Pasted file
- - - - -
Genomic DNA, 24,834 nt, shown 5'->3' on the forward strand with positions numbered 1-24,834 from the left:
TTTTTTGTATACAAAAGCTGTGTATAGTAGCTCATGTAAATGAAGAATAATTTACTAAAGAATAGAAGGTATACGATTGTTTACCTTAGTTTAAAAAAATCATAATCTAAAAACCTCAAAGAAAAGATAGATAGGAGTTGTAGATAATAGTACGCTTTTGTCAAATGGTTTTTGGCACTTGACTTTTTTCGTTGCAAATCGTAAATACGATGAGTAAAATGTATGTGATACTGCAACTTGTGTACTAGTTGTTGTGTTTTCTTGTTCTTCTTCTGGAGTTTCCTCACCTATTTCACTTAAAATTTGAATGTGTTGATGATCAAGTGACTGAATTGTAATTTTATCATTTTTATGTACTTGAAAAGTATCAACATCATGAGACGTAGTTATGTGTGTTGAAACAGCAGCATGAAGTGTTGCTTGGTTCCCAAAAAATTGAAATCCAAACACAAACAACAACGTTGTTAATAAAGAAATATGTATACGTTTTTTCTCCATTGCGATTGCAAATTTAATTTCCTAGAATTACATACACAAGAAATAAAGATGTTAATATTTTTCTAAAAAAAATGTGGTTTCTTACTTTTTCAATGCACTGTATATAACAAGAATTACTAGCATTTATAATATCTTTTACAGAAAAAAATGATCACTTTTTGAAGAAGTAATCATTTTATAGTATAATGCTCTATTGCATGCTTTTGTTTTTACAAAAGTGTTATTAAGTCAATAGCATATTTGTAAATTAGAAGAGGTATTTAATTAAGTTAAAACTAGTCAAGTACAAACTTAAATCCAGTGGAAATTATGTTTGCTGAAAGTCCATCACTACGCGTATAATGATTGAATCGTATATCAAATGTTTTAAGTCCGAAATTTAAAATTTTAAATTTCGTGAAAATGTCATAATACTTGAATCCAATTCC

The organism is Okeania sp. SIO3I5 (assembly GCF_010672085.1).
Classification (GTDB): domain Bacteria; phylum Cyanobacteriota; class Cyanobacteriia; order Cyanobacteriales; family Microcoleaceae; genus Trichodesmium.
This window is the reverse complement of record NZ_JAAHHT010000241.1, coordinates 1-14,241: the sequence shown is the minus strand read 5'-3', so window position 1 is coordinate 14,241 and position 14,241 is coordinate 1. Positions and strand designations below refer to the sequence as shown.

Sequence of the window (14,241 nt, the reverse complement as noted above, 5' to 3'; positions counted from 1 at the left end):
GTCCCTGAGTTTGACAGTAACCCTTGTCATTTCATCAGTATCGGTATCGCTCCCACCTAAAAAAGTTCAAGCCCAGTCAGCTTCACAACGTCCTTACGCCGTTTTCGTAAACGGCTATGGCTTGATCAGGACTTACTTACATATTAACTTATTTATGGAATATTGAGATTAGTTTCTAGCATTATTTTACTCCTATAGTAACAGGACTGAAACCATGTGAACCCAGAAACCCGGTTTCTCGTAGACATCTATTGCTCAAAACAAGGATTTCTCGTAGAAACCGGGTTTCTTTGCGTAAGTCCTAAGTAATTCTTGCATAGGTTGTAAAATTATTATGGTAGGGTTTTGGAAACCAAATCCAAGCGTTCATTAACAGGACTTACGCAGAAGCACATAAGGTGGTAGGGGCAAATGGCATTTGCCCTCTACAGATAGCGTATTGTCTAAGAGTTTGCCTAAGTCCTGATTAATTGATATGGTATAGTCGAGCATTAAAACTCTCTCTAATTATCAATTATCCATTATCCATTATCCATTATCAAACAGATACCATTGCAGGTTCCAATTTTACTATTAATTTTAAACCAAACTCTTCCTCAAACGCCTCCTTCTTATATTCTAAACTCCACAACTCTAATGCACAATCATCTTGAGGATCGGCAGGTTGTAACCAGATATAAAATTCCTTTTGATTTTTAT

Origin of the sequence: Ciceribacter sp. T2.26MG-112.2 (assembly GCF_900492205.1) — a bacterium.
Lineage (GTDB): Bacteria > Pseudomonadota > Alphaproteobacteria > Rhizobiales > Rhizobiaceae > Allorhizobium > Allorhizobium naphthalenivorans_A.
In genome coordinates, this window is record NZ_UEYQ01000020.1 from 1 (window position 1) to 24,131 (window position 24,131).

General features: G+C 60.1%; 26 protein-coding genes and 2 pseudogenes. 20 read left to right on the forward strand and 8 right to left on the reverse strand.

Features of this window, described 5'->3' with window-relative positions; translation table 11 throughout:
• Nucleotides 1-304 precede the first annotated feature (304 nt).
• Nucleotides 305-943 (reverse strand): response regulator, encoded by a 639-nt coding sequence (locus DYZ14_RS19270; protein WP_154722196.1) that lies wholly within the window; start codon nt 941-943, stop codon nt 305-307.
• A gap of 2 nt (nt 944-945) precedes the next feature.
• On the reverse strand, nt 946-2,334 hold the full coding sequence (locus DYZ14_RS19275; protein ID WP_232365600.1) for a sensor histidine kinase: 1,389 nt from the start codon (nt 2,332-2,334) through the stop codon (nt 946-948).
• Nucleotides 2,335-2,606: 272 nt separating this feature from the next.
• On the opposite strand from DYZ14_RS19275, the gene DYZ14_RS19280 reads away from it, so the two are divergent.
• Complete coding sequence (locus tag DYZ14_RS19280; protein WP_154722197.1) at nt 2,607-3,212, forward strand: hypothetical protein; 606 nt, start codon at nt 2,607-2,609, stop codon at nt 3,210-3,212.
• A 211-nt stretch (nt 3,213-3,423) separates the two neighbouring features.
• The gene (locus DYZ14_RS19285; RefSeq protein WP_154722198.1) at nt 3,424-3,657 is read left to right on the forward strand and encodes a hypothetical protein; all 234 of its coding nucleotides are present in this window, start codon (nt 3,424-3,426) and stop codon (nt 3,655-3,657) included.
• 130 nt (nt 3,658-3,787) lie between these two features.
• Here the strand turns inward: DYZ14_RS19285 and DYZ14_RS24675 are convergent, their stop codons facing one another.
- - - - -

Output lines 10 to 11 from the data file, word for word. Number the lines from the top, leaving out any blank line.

In genome coordinates, this window is record NZ_UEYQ01000020.1 from 1 (window position 1) to 24,131 (window position 24,131).

General features: G+C 60.1%; 26 protein-coding genes and 2 pseudogenes. 20 read left to right on the forward strand and 8 right to left on the reverse strand.